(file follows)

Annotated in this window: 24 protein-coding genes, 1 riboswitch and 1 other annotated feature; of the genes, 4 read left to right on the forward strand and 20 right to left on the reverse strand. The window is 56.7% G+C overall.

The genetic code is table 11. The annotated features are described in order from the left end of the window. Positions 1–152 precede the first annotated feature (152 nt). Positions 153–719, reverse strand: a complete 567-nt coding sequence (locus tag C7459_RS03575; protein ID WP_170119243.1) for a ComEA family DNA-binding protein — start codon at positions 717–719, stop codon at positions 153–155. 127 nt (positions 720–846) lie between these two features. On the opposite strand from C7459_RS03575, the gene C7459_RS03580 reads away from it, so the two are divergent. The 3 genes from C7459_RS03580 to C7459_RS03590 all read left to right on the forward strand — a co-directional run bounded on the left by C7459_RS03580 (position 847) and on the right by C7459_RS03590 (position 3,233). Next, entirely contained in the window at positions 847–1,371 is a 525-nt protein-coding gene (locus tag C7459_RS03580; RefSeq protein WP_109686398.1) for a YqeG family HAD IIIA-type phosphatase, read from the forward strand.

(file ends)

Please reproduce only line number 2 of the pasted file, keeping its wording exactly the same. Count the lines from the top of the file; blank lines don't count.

The genetic code is table 11. The annotated features are described in order from the left end of the window. Positions 1–152 precede the first annotated feature (152 nt). Positions 153–719, reverse strand: a complete 567-nt coding sequence (locus tag C7459_RS03575; protein ID WP_170119243.1) for a ComEA family DNA-binding protein — start codon at positions 717–719, stop codon at positions 153–155. 127 nt (positions 720–846) lie between these two features. On the opposite strand from C7459_RS03575, the gene C7459_RS03580 reads away from it, so the two are divergent. The 3 genes from C7459_RS03580 to C7459_RS03590 all read left to right on the forward strand — a co-directional run bounded on the left by C7459_RS03580 (position 847) and on the right by C7459_RS03590 (position 3,233). Next, entirely contained in the window at positions 847–1,371 is a 525-nt protein-coding gene (locus tag C7459_RS03580; RefSeq protein WP_109686398.1) for a YqeG family HAD IIIA-type phosphatase, read from the forward strand.